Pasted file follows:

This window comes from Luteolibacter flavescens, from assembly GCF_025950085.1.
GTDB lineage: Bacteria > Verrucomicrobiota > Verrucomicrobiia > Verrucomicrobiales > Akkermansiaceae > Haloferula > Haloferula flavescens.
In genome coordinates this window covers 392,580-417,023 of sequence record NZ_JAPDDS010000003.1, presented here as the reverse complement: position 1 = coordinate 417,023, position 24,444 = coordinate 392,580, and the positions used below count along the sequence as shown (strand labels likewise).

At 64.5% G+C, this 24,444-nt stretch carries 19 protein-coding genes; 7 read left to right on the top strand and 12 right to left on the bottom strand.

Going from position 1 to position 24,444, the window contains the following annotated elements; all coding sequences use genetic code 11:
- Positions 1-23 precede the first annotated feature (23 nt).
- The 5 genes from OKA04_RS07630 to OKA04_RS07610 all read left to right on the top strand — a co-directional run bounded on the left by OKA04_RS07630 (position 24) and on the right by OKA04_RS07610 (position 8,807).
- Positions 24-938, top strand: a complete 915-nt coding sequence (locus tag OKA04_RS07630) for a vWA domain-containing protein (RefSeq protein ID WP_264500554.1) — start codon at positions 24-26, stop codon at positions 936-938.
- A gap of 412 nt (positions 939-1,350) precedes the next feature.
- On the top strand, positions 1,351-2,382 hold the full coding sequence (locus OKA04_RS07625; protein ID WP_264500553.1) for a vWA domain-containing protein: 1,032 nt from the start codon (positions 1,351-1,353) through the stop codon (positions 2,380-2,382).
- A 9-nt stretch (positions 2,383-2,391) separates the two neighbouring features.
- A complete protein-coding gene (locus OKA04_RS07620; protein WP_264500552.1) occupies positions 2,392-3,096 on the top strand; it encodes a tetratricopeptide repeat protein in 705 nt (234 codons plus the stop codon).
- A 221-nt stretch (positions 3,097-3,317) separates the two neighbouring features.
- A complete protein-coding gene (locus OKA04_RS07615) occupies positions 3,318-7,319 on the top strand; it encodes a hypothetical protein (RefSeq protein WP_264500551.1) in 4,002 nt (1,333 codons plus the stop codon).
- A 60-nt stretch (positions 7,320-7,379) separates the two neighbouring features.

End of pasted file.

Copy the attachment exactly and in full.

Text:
This window comes from Luteolibacter flavescens, from assembly GCF_025950085.1.
GTDB lineage: Bacteria > Verrucomicrobiota > Verrucomicrobiia > Verrucomicrobiales > Akkermansiaceae > Haloferula > Haloferula flavescens.
In genome coordinates this window covers 392,580-417,023 of sequence record NZ_JAPDDS010000003.1, presented here as the reverse complement: position 1 = coordinate 417,023, position 24,444 = coordinate 392,580, and the positions used below count along the sequence as shown (strand labels likewise).

At 64.5% G+C, this 24,444-nt stretch carries 19 protein-coding genes; 7 read left to right on the top strand and 12 right to left on the bottom strand.

Going from position 1 to position 24,444, the window contains the following annotated elements; all coding sequences use genetic code 11:
- Positions 1-23 precede the first annotated feature (23 nt).
- The 5 genes from OKA04_RS07630 to OKA04_RS07610 all read left to right on the top strand — a co-directional run bounded on the left by OKA04_RS07630 (position 24) and on the right by OKA04_RS07610 (position 8,807).
- Positions 24-938, top strand: a complete 915-nt coding sequence (locus tag OKA04_RS07630) for a vWA domain-containing protein (RefSeq protein ID WP_264500554.1) — start codon at positions 24-26, stop codon at positions 936-938.
- A gap of 412 nt (positions 939-1,350) precedes the next feature.
- On the top strand, positions 1,351-2,382 hold the full coding sequence (locus OKA04_RS07625; protein ID WP_264500553.1) for a vWA domain-containing protein: 1,032 nt from the start codon (positions 1,351-1,353) through the stop codon (positions 2,380-2,382).
- A 9-nt stretch (positions 2,383-2,391) separates the two neighbouring features.
- A complete protein-coding gene (locus OKA04_RS07620; protein WP_264500552.1) occupies positions 2,392-3,096 on the top strand; it encodes a tetratricopeptide repeat protein in 705 nt (234 codons plus the stop codon).
- A 221-nt stretch (positions 3,097-3,317) separates the two neighbouring features.
- A complete protein-coding gene (locus OKA04_RS07615) occupies positions 3,318-7,319 on the top strand; it encodes a hypothetical protein (RefSeq protein WP_264500551.1) in 4,002 nt (1,333 codons plus the stop codon).
- A 60-nt stretch (positions 7,320-7,379) separates the two neighbouring features.